Pluto is curiously absent from those planet pedestals the Johns are playing on. Its status as a planet was questioned as early as 1992—perhaps not by coincidence, this song is from 1992—but it wasn’t officially labelled a dwarf planet until 2006. Did They Might Be Giants see its demotion coming 14 years in advance?
Interesting fact re: the sax-playing astronauts in this video: the saxophone was one of the earliest musical instruments to be played in outer space (preceded only by bells and harmonica used in a Christmas prank on Gemini 6).
“The Statue Got Me High” comes from Apollo 18. They Might Be Giants have a new album—I Like Fun—on the way in January.
Flying is a privilege, not a right—these people should cheer up and enjoy their aerial abilities. Granted, all the disappearing, reappearing and doppelgangerism is probably irksome.
And of course, this is all taking place in the Matrix, as we see at the end, but if you can’t celebrate what you’ve got in there, good luck in the real world!
“Retreat (Light The Fire)” comes from Beliefs’ latest, Habitat.
“If all the girls are wearing headphones, how will they hear me singing Belle & Sebastian?”
It’s a knowing opening line. If Ruins is like anything, it’s like a Belle & Sebastian record. There’s more self-deprecation to wade through, but at its core, this is the life of—as singer Marc Cantone puts it—a boy in a woman’s world.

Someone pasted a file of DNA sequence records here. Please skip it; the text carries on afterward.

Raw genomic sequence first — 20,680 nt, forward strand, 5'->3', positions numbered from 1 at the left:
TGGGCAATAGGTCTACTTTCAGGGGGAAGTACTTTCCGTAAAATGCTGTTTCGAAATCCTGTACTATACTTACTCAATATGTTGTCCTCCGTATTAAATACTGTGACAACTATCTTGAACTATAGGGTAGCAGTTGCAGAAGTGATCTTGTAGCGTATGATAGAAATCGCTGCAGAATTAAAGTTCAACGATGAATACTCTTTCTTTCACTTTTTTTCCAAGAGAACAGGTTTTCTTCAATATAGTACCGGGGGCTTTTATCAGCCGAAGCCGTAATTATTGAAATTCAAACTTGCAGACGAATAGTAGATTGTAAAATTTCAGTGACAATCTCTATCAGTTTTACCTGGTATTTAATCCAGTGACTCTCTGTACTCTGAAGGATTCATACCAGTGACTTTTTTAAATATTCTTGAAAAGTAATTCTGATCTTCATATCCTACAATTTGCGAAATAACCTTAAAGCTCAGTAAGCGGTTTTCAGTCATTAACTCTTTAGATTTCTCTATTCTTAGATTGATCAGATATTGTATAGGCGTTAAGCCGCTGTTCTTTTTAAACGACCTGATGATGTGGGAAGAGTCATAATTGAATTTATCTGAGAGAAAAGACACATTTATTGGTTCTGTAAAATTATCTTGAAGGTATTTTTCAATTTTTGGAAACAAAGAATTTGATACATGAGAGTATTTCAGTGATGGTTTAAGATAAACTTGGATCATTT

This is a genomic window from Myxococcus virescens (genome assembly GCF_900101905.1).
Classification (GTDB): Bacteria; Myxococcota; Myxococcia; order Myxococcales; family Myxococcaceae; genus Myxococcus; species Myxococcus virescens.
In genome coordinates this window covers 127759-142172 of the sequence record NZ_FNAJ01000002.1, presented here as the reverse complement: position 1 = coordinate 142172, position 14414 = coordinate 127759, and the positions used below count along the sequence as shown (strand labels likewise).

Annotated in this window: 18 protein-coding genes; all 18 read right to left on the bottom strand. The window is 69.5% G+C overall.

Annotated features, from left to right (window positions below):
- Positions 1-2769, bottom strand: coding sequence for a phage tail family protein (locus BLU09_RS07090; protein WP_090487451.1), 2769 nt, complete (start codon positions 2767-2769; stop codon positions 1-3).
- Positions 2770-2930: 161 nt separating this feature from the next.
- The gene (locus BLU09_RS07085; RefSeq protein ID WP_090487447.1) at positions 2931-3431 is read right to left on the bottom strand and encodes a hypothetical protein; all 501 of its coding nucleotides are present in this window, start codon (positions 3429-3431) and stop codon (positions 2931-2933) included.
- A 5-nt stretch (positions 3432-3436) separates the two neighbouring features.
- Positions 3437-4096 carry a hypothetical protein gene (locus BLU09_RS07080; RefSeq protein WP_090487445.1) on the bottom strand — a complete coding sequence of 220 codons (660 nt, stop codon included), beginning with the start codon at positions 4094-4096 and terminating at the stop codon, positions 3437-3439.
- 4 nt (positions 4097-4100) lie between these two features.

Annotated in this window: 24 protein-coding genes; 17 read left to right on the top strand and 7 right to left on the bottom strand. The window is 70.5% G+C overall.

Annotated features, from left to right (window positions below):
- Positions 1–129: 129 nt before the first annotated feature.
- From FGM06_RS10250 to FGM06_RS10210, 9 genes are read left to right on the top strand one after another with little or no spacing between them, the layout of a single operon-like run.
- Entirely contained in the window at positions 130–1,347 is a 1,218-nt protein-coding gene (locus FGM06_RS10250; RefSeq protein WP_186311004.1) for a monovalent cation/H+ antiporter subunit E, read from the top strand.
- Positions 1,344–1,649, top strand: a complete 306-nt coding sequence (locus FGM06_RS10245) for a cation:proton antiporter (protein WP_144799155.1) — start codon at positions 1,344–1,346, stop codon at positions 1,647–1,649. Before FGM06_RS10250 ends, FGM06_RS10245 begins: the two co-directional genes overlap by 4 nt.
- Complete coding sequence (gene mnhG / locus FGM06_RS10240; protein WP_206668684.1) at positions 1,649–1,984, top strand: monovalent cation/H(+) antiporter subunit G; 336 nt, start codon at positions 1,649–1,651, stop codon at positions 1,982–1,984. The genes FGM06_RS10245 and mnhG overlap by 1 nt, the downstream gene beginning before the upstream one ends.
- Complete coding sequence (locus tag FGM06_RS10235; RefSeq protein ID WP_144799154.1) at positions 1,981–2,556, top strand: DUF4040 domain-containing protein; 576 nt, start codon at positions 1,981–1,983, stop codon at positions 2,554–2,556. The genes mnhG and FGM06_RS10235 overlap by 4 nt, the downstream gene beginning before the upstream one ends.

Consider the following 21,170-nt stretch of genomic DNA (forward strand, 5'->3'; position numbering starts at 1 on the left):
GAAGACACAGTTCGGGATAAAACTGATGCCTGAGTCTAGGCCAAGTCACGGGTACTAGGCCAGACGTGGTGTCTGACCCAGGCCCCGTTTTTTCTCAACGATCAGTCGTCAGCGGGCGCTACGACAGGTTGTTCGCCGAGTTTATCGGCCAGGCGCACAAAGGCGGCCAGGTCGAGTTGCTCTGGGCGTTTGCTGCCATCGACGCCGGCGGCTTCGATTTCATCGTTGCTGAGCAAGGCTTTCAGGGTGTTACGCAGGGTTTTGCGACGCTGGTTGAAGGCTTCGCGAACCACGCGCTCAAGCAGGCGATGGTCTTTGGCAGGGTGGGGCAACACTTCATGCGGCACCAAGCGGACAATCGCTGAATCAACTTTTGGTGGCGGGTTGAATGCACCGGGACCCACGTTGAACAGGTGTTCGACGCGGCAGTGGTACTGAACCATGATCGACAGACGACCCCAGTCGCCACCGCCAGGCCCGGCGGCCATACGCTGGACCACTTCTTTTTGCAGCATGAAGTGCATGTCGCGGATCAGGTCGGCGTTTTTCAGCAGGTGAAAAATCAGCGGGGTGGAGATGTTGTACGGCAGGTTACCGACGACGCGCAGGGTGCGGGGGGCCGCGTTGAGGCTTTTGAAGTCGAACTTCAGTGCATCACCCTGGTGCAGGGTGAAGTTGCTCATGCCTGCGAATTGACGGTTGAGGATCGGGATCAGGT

Ruins isn’t a huge departure from previous City And Horses albums, but it doesn’t need to be when the tunes are this catchy. The jingle-jangle sounds of sunny days and launderettes meet insecurity and anguished, Dr. Dog-style soul. Check out “Drag” below.
Anyone want to play Yahtzee?
This Fazerdaze video is thoroughly demented. Aside from it imparting the nagging suspicion that they probably snuck in some subliminal suggestions, you’re made to watch things that should not be destroyed get repeatedly chopped in half and smashed.
“Lucky Girl” comes from the debut LP, Morningside.
The appeal of The Pains of Being Pure at Heart’s latest record—and of much of their last one too—is that every one of its songs sounds like the last song on an album: all the guitars, all the strings, all the keys, all the emotions, all thrown together in a looping, blissful climax.
How they can go all-in like that for nine songs straight (especially live) without exhausting themselves or listeners is anybody’s guess, but the appeal is tangible: it’s hard not to like these songs because they all appear so imbued with sentiment.
The only negative: the sometimes saccharine, always emotive vocals and lyrics may be a turnoff for those not used to them. Check out one of the disc’s less sugary tunes below.
That is one heavily graffitied sidewalk. They’re all pretty lame tags, though. Amateurs. Is white the only paint colour you know how to use?
Surely, we’re not the only ones reminded of a Nine Inch Nails video, here? Eyeball close-ups… a group of boots tromping across a desolate cityscape…
You’re probably wondering what an “immer zu” is. It appears to be a German expression that means “keep it up,” though there’s an interesting thread on Lonely Planet about its possible uses in waltzing.
“Immer Zu” comes from INVSN’s recent The Beautiful Stories album.
Not much you can do about Satan peeping in your window, but why let him come in and use the phone and bathroom? You’re just asking for a permanent houseguest.
A YouTube commenter points out—and we’d never have noticed—that the face on Satan’s sun cut-out at 0:50 spells Cub. Another commenter wonders, “What show was this on!!!!”
“My Chinchilla” comes from Cub’s 1993 debut, Betti-Cola.